Autologous stromal vascular fraction therapy for rheumatoid arthritis: rationale and clinical safety
International Archives of Medicine
International Archives of Medicine 2012, 5:5 doi:10.1186/1755-7682-5-5
Jorge Paz Rodriguez ([email protected]) Michael P Murphy ([email protected]) Soonjun Hong ([email protected]) Marialaura Madrigal ([email protected]) Keith L March ([email protected])
Boris Minev ([email protected])
Advancements in rheumatoid arthritis (RA) treatment protocols and introduction of targeted biological therapies have markedly improved patient outcomes, despite this, up to 50% of patients still fail to achieve a significant clinical response. In veterinary medicine, stem cell therapy in the form of autologous stromal vascular fraction (SVF) is an accepted therapeutic modality for degenerative conditions with 80% improvement and no serious treatment associated adverse events reported. Clinical translation of SVF therapy relies on confirmation of veterinary findings in targeted patient populations. Here we describe the rationale and preclinical data supporting the use of autologous SVF in treatment of RA, as well as provide 1, 3, 6, and 13 month safety outcomes in 13 RA patients treated with this approach.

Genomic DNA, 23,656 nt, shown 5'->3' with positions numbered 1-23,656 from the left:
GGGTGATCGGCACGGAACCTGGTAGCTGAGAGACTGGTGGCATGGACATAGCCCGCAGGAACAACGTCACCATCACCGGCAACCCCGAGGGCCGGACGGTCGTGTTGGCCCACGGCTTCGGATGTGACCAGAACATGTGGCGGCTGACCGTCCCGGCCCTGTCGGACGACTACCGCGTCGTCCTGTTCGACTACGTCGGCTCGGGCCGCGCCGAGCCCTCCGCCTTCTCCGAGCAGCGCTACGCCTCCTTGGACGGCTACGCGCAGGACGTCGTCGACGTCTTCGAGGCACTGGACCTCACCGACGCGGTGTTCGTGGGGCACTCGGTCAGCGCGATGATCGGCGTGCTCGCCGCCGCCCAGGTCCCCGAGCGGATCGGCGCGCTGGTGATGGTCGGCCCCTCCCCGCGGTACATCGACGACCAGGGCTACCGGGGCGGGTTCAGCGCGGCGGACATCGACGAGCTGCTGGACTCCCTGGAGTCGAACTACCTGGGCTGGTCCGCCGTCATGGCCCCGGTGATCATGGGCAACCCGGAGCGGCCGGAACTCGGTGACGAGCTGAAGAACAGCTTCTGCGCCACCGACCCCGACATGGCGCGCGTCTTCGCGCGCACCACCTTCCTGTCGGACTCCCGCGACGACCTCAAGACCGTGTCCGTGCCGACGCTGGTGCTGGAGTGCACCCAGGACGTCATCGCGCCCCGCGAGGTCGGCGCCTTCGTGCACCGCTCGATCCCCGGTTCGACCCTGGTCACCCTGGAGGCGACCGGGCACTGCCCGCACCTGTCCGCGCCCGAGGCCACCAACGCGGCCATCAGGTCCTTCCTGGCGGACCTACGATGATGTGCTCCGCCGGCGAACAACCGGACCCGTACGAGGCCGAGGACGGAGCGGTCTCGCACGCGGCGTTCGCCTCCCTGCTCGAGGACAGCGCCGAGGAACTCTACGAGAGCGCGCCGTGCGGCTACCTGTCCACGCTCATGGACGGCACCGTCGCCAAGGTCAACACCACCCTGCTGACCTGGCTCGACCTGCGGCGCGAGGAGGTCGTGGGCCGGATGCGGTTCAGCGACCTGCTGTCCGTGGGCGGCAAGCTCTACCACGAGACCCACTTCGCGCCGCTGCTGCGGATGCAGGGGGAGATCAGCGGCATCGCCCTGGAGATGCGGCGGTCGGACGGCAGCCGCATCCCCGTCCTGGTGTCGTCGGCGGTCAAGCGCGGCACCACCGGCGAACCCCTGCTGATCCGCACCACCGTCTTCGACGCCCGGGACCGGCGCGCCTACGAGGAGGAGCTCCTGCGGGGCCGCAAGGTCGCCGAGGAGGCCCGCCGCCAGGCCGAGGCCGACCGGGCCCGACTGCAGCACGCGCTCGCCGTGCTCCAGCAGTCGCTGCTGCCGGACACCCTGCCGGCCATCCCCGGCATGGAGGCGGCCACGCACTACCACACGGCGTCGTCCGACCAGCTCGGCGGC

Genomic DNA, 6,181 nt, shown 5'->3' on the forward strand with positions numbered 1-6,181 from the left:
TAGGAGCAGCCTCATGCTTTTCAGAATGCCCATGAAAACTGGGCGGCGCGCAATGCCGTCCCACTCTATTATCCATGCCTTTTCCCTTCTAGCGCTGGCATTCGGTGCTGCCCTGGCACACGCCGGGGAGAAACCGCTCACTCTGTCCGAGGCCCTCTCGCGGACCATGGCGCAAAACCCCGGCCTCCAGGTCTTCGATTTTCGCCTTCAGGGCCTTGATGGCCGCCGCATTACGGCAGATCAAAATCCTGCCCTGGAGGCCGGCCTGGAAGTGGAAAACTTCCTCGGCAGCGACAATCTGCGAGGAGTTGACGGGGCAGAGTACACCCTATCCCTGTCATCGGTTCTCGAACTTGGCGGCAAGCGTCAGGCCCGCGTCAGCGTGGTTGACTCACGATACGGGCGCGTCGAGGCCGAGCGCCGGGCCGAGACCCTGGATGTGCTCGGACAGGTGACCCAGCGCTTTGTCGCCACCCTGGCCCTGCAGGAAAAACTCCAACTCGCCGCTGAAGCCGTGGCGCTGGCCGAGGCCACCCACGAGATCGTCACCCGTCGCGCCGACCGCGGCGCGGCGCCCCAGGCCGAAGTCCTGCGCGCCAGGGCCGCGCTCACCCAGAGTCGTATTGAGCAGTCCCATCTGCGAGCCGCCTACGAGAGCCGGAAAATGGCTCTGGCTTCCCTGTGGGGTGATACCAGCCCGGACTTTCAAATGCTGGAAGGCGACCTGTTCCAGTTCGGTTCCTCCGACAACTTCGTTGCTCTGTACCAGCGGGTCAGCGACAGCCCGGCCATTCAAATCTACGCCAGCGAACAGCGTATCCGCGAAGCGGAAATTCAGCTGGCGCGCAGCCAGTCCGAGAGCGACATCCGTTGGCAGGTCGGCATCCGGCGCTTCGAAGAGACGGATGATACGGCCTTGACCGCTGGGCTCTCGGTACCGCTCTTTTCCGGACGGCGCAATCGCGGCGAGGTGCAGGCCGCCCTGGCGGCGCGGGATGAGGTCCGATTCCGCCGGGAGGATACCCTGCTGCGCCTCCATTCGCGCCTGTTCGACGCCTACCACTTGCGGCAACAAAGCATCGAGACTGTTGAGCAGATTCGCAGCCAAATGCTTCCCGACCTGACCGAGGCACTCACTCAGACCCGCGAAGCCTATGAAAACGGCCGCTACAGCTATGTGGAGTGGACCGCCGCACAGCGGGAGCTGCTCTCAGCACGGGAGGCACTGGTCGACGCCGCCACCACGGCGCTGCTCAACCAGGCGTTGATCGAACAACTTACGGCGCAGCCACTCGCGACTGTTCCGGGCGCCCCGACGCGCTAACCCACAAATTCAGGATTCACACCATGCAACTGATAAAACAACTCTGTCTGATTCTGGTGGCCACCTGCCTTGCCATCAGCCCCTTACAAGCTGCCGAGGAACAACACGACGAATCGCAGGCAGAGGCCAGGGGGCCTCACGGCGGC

© 2012 Paz Rodriguez et al; licensee BioMed Central Ltd. This is an Open Access article distributed under the terms of the Creative Commons Attribution License (http://creativecommons.org/licenses/by/2.0), which permits unrestricted use, distribution, and reproduction in any medium, provided the original work is properly cited.
These data suggest the safety and feasibility of administering adipose SVF intravenously. The uses of adipose stem cells have been reported in conditions as diverse as from hearing loss , to heart failure . Given the anti-inflammatory, differentiation ability, and trophic factor production by SVF, we are hopeful that these safety data will support ongoing investigation into this novel and easy to access cell population.